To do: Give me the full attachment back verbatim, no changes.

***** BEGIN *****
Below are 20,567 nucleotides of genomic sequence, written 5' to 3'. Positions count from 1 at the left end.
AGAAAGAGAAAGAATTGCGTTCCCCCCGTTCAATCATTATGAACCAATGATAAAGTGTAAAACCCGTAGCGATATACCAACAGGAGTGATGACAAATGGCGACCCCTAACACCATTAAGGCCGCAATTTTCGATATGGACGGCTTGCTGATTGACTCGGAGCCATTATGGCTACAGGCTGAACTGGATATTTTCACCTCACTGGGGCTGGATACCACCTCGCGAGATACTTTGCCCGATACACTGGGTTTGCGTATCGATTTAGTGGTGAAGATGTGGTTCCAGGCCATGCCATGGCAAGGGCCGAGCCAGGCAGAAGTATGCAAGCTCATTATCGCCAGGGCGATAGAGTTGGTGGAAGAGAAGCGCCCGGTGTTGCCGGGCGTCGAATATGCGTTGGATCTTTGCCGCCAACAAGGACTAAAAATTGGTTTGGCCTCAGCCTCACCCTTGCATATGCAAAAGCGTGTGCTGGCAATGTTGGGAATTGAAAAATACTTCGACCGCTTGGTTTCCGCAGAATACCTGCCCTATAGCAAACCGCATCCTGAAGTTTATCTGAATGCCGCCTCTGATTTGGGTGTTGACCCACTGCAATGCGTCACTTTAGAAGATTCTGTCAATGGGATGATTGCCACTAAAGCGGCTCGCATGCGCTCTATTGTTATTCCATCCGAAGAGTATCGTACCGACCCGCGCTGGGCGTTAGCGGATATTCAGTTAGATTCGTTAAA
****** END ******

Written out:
Below are 20,567 nucleotides of genomic sequence, written 5' to 3'. Positions count from 1 at the left end.
AGAAAGAGAAAGAATTGCGTTCCCCCCGTTCAATCATTATGAACCAATGATAAAGTGTAAAACCCGTAGCGATATACCAACAGGAGTGATGACAAATGGCGACCCCTAACACCATTAAGGCCGCAATTTTCGATATGGACGGCTTGCTGATTGACTCGGAGCCATTATGGCTACAGGCTGAACTGGATATTTTCACCTCACTGGGGCTGGATACCACCTCGCGAGATACTTTGCCCGATACACTGGGTTTGCGTATCGATTTAGTGGTGAAGATGTGGTTCCAGGCCATGCCATGGCAAGGGCCGAGCCAGGCAGAAGTATGCAAGCTCATTATCGCCAGGGCGATAGAGTTGGTGGAAGAGAAGCGCCCGGTGTTGCCGGGCGTCGAATATGCGTTGGATCTTTGCCGCCAACAAGGACTAAAAATTGGTTTGGCCTCAGCCTCACCCTTGCATATGCAAAAGCGTGTGCTGGCAATGTTGGGAATTGAAAAATACTTCGACCGCTTGGTTTCCGCAGAATACCTGCCCTATAGCAAACCGCATCCTGAAGTTTATCTGAATGCCGCCTCTGATTTGGGTGTTGACCCACTGCAATGCGTCACTTTAGAAGATTCTGTCAATGGGATGATTGCCACTAAAGCGGCTCGCATGCGCTCTATTGTTATTCCATCCGAAGAGTATCGTACCGACCCGCGCTGGGCGTTAGCGGATATTCAGTTAGATTCGTTAAA